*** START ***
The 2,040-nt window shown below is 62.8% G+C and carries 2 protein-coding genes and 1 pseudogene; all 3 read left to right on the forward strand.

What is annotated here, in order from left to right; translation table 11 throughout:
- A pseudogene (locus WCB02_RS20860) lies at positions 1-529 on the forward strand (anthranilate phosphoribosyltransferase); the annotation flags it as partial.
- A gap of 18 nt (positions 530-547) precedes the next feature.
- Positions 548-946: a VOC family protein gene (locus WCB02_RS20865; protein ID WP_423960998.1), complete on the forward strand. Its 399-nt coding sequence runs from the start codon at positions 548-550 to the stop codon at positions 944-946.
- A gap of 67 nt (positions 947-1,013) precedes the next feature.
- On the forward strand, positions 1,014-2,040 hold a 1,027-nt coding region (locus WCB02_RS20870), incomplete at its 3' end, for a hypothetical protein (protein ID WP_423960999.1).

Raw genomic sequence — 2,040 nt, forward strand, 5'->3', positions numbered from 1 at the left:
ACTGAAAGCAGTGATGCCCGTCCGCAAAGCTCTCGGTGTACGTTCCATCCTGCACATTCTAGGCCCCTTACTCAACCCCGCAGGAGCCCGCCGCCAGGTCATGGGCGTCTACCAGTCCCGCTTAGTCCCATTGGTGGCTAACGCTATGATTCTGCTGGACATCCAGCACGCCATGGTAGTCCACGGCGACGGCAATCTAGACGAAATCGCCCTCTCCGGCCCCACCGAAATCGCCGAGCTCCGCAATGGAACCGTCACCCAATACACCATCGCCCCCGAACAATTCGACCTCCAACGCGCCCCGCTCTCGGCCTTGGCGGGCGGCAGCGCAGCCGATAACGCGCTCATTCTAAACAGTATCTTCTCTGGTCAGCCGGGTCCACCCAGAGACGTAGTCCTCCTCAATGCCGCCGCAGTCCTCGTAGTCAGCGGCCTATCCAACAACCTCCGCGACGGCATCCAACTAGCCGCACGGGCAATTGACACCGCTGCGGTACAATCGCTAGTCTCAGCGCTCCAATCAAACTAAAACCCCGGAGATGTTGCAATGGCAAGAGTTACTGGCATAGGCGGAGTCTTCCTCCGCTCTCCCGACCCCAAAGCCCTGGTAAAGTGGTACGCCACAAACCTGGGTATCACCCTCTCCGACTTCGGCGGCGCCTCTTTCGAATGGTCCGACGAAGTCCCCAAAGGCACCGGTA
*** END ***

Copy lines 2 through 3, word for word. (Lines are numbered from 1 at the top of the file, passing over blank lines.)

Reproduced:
What is annotated here, in order from left to right; translation table 11 throughout:
- A pseudogene (locus WCB02_RS20860) lies at positions 1-529 on the forward strand (anthranilate phosphoribosyltransferase); the annotation flags it as partial.